If you were to build a fence, which side would you rather have? Chances are, you’d choose the smooth and “attractive” side, giving your neighbor the view of the ugly and unfinished side. The problem with this, though, is that it can end in disputes. That’s where good neighborhood fences come in.
What is a good neighbor fence?
A good neighbor fence is a privacy fence that divides two properties. It’s called the “good neighbor” fence because it combines construction with neighborly conduct. By building a good neighbor fence, no one gets a bad view. Both neighbors get to see the “good” side.
The cost to build a good neighbor fence is shared by both homeowners, along with maintenance and ownership. While it’s not required by law to build a good neighbor fence, it is considered good etiquette.
So, if you want to be considered a good neighbor, you better build a good neighbor fence.
What’s the best way to bring it up to your neighbor?
Since a good neighbor fence involved two parties, you’ll need to get your next-door neighbor on board. It’s important to remember that both of you should agree on the cost, materials, and more. Since it’s going to benefit both of you, you should ensure that you’re on the same page before beginning the build.
Let your neighbor know why you want to put up a fence in the first place. Do you need privacy? Do you want it purely for aesthetic purposes? If he/she agrees to build a good neighbor fence, you can then decide on a timeline.
When the fence is finished, keep in mind that both of you are responsible for its upkeep. You don’t need a written agreement for this since it’s usually an unspoken agreement. If you’ve hired a property manager, it’s important to let them know that it’s a shared fence.
To sum it up, you and your neighbor should share the cost to construct the fence. When it is completed, you’re responsible for your side of the fence, and your neighbor is responsible for theirs.
What if the neighbor doesn’t want a good neighbor fence?
Not all neighbors will be willing to build a good neighbor fence. Whatever their reasons are, the only thing you can do is to respect their decision. Still, you should continue being a good neighbor by following these steps:
#1 Inform your neighbor about your plans
Let your neighbors know that you’ll be building a fence. Talk about the specifics of the fence, such as its height, colors, and so on. This gives them the chance to express their concerns. After all, it’s technically going to be their fence, too. They may be worried that it might block their view, or that it might interfere with their plant-growing plans. Accommodate their concerns by coming to a compromise. You wouldn’t want to end up as enemies, especially if you plan to live in your South Florida property for a long time.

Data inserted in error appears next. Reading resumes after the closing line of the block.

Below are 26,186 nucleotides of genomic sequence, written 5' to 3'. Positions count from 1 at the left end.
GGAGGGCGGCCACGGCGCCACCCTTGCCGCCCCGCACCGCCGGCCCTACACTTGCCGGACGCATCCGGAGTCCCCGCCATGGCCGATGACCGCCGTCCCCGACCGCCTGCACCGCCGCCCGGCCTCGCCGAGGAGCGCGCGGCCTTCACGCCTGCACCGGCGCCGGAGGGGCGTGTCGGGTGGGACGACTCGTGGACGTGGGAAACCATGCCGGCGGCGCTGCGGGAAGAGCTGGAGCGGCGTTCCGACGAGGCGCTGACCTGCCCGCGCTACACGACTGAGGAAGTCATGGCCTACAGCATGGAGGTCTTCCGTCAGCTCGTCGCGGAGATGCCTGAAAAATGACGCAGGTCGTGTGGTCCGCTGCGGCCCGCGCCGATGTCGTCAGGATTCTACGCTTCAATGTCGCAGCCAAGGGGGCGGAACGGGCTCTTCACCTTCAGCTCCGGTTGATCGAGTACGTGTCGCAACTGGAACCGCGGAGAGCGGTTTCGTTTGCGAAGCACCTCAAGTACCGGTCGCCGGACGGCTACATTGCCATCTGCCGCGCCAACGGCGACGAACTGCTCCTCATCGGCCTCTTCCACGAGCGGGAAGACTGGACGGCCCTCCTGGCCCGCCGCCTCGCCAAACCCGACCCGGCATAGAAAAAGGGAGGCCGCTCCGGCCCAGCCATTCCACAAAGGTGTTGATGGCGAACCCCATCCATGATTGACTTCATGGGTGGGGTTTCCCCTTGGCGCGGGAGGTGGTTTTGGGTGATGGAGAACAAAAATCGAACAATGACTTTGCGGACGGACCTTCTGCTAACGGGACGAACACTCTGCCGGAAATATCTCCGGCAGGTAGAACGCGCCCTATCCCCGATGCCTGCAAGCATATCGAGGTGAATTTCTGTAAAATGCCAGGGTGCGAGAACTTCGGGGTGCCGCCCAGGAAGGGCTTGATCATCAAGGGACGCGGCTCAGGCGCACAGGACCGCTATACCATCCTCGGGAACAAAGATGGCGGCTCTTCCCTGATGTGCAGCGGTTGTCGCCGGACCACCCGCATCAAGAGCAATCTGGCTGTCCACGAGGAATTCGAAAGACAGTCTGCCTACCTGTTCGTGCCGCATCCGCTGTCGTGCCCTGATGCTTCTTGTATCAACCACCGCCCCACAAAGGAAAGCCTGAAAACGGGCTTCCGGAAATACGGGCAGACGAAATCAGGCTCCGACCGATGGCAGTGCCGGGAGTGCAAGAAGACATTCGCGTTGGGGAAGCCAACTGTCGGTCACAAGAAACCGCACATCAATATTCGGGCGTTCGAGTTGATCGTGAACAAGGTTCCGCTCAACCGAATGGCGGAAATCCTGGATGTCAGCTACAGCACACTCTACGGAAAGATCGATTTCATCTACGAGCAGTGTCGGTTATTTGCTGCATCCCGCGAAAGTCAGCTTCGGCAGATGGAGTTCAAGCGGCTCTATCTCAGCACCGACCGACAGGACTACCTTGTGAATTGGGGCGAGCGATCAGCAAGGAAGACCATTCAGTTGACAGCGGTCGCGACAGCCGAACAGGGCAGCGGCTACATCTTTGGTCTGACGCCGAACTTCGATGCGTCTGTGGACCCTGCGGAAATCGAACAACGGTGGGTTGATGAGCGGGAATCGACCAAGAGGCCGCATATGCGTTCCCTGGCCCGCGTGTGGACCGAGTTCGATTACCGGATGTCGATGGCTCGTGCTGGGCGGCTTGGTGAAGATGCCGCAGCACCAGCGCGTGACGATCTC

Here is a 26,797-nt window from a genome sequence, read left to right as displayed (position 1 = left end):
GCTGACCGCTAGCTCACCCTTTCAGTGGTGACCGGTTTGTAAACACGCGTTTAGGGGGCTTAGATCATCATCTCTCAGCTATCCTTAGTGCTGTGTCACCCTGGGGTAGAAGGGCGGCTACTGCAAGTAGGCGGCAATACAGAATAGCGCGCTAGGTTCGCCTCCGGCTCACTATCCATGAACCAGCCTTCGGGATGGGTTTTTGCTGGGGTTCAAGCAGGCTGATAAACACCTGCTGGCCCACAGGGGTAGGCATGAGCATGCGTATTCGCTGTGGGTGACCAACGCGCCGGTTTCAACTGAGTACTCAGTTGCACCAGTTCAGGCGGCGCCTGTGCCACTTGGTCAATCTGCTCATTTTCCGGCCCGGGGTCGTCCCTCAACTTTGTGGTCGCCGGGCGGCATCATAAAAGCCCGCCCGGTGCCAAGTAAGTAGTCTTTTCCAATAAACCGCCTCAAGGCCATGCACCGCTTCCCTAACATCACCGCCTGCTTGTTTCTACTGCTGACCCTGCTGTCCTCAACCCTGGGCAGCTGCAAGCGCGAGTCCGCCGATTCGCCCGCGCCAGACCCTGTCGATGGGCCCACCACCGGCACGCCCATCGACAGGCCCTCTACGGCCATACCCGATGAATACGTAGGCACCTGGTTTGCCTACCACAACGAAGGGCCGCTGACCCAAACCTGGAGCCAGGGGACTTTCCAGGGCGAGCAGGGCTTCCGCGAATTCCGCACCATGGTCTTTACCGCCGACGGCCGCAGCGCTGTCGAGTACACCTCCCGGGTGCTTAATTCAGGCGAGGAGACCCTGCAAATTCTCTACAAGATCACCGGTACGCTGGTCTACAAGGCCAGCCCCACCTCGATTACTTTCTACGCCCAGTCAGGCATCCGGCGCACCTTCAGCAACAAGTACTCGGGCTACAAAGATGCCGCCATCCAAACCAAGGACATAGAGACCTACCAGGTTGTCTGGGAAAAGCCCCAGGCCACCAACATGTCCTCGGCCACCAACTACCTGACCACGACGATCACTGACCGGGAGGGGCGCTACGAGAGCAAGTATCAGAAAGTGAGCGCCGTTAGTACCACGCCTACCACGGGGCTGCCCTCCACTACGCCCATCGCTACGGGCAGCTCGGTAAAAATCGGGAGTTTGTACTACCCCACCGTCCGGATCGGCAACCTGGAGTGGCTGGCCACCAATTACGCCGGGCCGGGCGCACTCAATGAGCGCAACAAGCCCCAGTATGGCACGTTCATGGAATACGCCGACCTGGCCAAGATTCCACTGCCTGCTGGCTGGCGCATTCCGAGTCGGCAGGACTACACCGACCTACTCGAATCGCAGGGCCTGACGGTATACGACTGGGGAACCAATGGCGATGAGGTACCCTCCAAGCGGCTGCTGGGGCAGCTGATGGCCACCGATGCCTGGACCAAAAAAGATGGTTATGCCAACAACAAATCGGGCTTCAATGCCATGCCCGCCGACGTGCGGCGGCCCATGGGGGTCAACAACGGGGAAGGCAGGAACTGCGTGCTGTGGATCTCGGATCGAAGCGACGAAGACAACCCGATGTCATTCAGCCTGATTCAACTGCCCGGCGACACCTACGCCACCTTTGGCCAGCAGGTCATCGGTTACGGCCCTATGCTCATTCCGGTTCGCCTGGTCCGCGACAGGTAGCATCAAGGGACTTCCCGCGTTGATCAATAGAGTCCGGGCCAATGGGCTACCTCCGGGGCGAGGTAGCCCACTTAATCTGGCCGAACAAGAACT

#2 Work around your neighbor’s schedule
There’s a good chance that your next-door neighbor will find your construction to be a nuisance. It’s important to be respectful of your neighbor’s schedule, especially since they’re likely working from home. So, if they have a Zoom meeting in the morning, you may want to put off using the table saw. Similarly, you shouldn’t do any construction work during the evening, as the entire neighborhood will likely be winding down for the night. Your homeowners association (HOA) probably has rules regarding noise, too.
#3 Check your HOA rules
Don’t go against your HOA’s rules, otherwise, you’ll end up paying a hefty fine. Before building a fence, ask your property management company to check your HOA’s rules and regulations. In some communities, homeowners can’t build fences that are above a certain height, or that are a certain color. Since there’s no way of going around your HOA’s rules, the only thing you can do is to abide by them.
#4 Make sure your fence is facing the right way
Even if you aren’t building a good neighbor fence, you should still be a good neighbor by letting your neighbor have the “better” side. The smooth side of the fence should be facing your neighbor’s property, while the side showing the rails should be facing yours. Besides, this is one way to enhance your property’s curb appeal. Would you rather show the bad-looking side to the outside world? It may be an eyesore to you, but it won’t be an eyesore to everyone else.
#5 Know where your property ends and begins
The worst mistake you can make is constructing the fence on your neighbor’s property. To make sure the fence is built within the boundaries of your land, have your property professionally surveyed. A property management company can connect you to a surveyor who can accurately establish your property line. You can also check your local records office if you’ve had your property surveyed in the past.
#6 Work with professionals
Think you can DIY your fence? Think again. Building a fence is a lot harder than it looks. That’s why you should only work with professional contractors. Choose licensed individuals who’ve been vetted by your property management company. Ideally, you should get at least three estimates from your top contractors. A property manager can help negotiate cheaper terms on your behalf.
As you can see, building a fence involves more than taking out the tools from your garage. You need to ensure that you can actually build a fence in the first place. Additionally, you should remember to respect your neighbor even if you aren’t building a fence together.
If you’re planning on building a fence on your South Florida property, or if you simply want to spruce up your existing fence, count on a company you can trust. At Luxury Property Care, we offer full-service property preservation to ensure that your home is maintained and managed to your exact standards.